18th Century Recusant English Catholic Tract Tempest's Religio Laici 1768 V Rare
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18th Century Recusant English Catholic Tract Tempest's Religio Laici 1768 V Rare:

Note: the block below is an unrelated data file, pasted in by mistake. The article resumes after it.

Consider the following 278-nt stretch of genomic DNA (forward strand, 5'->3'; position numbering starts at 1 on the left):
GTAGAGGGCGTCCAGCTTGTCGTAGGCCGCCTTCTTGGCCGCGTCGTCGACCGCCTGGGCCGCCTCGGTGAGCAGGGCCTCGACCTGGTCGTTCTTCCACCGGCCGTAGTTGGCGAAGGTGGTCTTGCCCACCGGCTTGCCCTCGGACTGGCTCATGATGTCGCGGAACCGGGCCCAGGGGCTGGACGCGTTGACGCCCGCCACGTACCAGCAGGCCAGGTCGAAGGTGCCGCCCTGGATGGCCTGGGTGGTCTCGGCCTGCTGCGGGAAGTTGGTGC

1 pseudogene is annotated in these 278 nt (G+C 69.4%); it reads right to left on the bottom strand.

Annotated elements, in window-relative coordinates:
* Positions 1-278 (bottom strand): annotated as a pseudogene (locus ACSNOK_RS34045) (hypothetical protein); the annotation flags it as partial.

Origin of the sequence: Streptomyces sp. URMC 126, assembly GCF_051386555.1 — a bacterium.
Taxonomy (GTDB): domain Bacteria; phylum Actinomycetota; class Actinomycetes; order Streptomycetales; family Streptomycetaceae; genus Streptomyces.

(STEPHEN TEMPEST, ESQ.) RELIGIO LAICI: OR, A LAYMAN'S THOUGHTS UPON HIS DUTY TO GOD, HIS NEIGHBOUR, AND HIMSELF. [THE SECOND EDITION]. LONDON: PRINTED FOR W. NICOLL, IN ST. PAUL'S CHURCH-YARD; AND SOLD BY T. WILSON, C. ETHERINGTON, W. TESSEYMAN, J. TODD AND H. SOTHERAN AND D. PECK, IN YORK, 1768. [PRICE ONE SHILLING].(1768). 16mo. PP. , , 94, 4. Erratum page and page of quotes + title page + introduction before main work and postscript. Woodcut initials with head and tail bands. Interior is clean and bright with no loose leaves, worming or damage. The fine press binding is later and modern with a leather title block with gilt lettering. This is the far rarer second edition of Stephen Tempest's Catholic recusant tract which was written prior to Catholic emancipation in England. As such it was written anonymously at a time when Catholicism was still a punishable offence. The few copies printed were confiscated and destroyed. Worldcat lists no copies of this edition in the USA and only 5 in the UK - 1 in the British Library, 1 at Cambridge, 1 held by York Minster Library, 1 at Glasgow and 1 in the National Library of Scotland. There are none listed for sale online and none have come up for sale at sale in recent years.Stephen Tempest was born on 14 October 1689. He was the son of Sir Stephen Tempest and Elizabeth Fermor, daughter of the 1st Lord Leominster, builder of Easton Neston and owner of the Arundel Marbles. He married Elizabeth Lawson, daughter of Sir Henry Lawson, 2nd Bt. and Elizabeth Knightley, in April 1714. He died on 12 August 1771 at age 81. He wrote the book Religio Laici. He lived at Broughton Hall in Yorkshire. He also had a younger son and four daughters. The Tempest family of Yorkshire and Lancashire could trace its history back to the twelfth-century founder of the priory of Bolton. Sir Piers Tempest (born 1390s), who was knighted at Agincourt, was the founder of two major landowning branches of the family. Sir Richard Tempest (d.1489) fought at Towton and was buried at Giggleswick church with the head of his horse beside him. His grandson fought at Flodden and is reputed to have built Bracewell House. A junior member of the family built Tong Hall which stayed in the family from at least the late sixteenth century. Sir John Tempest (d.1693) was born there as was his younger brother, Pierce Tempest (1653-1712), the printseller and publisher of the Strand. A junior branch of the family established itself at Broughton. Stephen Tempest built the manor house at Broughton in 1597 and was knighted by James I. Another, Sir Stephen Tempest (1654-1742) was lord of the manor for 70 years and was responsible for improving the house and gardens. His son, Stephen Tempest (d.1744), was author of the Religio Laici . The Tempests, both at Broughton and Tong, were longstanding recusants. Stephen Walter Tempest (1719-1784) was succeeded by Stephen Tempest (1756-1824), who inherited not only through his parents, but also the manor of Colby in Lincolnshire through his great grandmother and some of the Lostock estates inherited by his wife, Elizabeth Blundell. His son, Charles Robert Tempest (1794-1865), was High Sheriff of Yorkshire. When he died, the family property passed down through his younger brother Henry Tempest, and his grand-daughter, Ethel Mary Tempest (b.1864), married Miles Stapleton, 10th Lord Beaumont of Carlton Towers, in 1892. Their daughter, Mona Josephine Tempest Stapleton, inherited the Bolton and Carlton Towers estates when less than a year old. She also inherited her father's baronetcy, becoming the 11th Baroness Beaumont in 1896.PLEASE SEE MY OTHER LISTINGS...